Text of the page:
Victims of extrajudicial targeting also charge that their family finances are sabotaged and ultimately expropriated by secret government programs ostensibly implemented to disrupt the financial dealings of terrorists and drug traffickers. In effect, they say, they are victimized by a parallel system of transaction processing sold to lawmakers as necessary components of the “war on terror” — not as an ideologically-motivated tool of social control and political repression.
There is no rational or moral defense for this horrific domestic torture — what could be termed a campaign of “slow genocide” — which is happening right now in cities and towns across America. The “targets” typically pose no danger to society. They are victims of a political system that has institutionalized — and has attempted to legalize — extrajudicial punishment. The “war on terror” is the pretext that has been employed to effect a wholesale bypass of the judicial system, and of constitutionally protected rights.
This is the transformation of American democracy into a fascist police state — an American Gestapo, a frontal assault on our constitutionally guaranteed civil rights and liberties.
When the pervasiveness of this officially sanctioned and funded domestic terrorism and torture is confirmed by “official sources” — in recent times, the only sources that much of the mainstream media consider sufficiently credible — any excuses for the excesses that heretofore have come to light will be exposed as evil sophistry.
That day is coming, and very soon. In the meantime, please read related articles at http://members.NowPublic.com/scrivener and help secure the legal assistance of the American Civil Liberties Union (www,ACLU.org) or any other organization capable of bringing justice to the untold thousands of victims of extrajudicial targeting, punishment, and TORTURE in America 2008.
FOR MORE ON DOMESTIC TERRORISM IN AMERICA:
A new forum on Guantánamo Bay at the Boston Review website may be of significant interest to you. With fresh news from the Obama administration about its closing, this forum should be of particular interest to you.
We have assembled some of the top legal scholars on the issue to debate and discuss the closing of Guantánamo Bay. Below is a description of the forum that you could use on your blog if you’d like. All of the articles can be found at bostonreview.net/cole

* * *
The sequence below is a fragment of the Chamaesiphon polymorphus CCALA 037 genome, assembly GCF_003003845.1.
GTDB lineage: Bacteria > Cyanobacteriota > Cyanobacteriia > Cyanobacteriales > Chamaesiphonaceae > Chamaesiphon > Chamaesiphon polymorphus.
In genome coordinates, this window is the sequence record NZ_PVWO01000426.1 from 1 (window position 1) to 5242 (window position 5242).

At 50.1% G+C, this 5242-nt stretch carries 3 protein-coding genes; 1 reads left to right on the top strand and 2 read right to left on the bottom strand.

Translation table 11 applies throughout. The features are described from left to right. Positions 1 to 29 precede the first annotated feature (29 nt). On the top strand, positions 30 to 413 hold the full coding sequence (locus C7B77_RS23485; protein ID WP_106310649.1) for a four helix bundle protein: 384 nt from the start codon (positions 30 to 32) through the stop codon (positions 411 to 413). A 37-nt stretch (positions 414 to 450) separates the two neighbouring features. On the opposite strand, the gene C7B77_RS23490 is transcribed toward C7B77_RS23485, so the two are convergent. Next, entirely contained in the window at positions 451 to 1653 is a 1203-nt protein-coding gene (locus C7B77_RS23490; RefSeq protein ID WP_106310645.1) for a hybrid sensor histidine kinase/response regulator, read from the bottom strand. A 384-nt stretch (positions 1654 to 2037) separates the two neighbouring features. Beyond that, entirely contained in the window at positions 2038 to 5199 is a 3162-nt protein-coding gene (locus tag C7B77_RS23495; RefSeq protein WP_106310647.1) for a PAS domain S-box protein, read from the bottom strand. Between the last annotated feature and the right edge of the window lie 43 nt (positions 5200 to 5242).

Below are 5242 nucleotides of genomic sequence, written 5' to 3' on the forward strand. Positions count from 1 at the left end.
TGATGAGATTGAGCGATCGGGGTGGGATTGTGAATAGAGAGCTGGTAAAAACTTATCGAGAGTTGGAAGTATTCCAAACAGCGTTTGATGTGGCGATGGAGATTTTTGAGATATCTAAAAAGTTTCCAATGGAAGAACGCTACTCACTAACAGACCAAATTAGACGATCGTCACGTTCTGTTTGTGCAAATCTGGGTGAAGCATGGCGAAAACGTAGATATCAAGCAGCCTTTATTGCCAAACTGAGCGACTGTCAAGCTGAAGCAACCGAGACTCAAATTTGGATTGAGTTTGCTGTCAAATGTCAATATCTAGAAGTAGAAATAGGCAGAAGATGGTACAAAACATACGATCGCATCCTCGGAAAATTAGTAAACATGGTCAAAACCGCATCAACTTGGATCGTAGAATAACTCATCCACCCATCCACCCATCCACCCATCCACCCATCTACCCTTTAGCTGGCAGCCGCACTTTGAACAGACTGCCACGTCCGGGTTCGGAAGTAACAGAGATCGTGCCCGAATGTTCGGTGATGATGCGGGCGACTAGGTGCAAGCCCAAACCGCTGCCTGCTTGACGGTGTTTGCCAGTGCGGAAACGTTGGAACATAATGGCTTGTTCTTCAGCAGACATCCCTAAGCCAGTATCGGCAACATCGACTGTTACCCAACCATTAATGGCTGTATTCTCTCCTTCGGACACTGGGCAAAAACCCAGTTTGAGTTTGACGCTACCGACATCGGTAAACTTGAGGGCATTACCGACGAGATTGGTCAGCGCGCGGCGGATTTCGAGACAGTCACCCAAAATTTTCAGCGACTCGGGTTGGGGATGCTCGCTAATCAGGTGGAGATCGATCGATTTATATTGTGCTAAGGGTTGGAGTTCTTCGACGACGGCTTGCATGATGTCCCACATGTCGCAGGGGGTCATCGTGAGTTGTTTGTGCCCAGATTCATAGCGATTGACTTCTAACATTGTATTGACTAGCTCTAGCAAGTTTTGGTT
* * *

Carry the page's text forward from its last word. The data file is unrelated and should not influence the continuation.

The Boston Review website now features a forum on the prospects and problems of closing Guantánamo Bay. In the lead article, David Cole, Nation legal affairs correspondent and Georgetown law professor, argues for a surprisingly middle of the road position, acknowledging both the need to stop ongoing abuses and maintain flexibility in the fight against al Qaeda and other threats. Cole’s approach permits preventive detention, but restricts it to a limited class of enemy fighters—not extending it to “suspected terrorists.” This policy is, he says, “sensitive to both security and liberty.”
The forum also features three responses to Cole’s proposal. Joanne Mariner, director of Human Rights Watch’s Terrorism and Counterterrorism Program, rejects preventive detention and suggests some alternatives. Eric Posner, professor of law at the University of Chicago, criticizes the limited scope of Cole’s approach to detention and attempts to justify the restriction on civil liberties by the Bush administration. Finally, Robert Chesney, professor of law at Wake Forest University, agrees philosophically with that Cole proposes but criticizes Cole’s legal method for tackling the issue.
Read it all on bostonreview.net .
The Boston Review dedicates itself to providing informative, relevant content. We hope that your blog is interested in this forum on Guantánamo Bay. Please let us know if you have any questions.
Boston Review Editorial Assistant
great article..this needs to stop and if there is a group that can do it i know its the ACLU group...
It would be great if a sign made Obama do what is right, but it's not going to happen. Even if Guantanamo is one day closed, the same prisoners (and- of course - new ones) will be transferred to the same place with a different location and name.
Dear Mr. President.
Don't close Guantanamo. Not yet.
Granted, there have been horrible abuses against the prisoners there, but those, hopefully, have stopped. And it's been a grossly inefficient institution, costing $60,000,000 per year to operate, and with 2200 employed to run the facility housing 248 inmates, that makes it approximately nine service personnel at a cost of over $240,000 per year per prisoner,
Don't close it - reform it.
Either a prisoner is charged with a crime and gets his day in court, represented by competent and well prepared legal counsel, or he is set free. Immediately. Already 500 prisoners who had been held without being charged with any crime have been released, some after as many as six years of confinement and often torture. For those others who have never been charged with any crime and won't be, some will find going home to be impossible, facing death or torture there. With the help of the UN, it should be possible to find them safe haven. Others will have family and friends waiting for them. There's no reason the release process should not take more than a few weeks.
For those who have committed verifiable acts of terror, approximately 50 to 80 individuals, try them and if convicted, they serve their sentences in a reformed, downsized, efficiently run, Guantanamo prison. Not the ugly torture chamber of the Bush years. Then shut it down when the last convict has served his sentence.
I am ashamed of these illegal detentions, they are a disgrace to my country. I will be watching closely to see how this situation is resolved and take hope in the promises of the next administration to do so.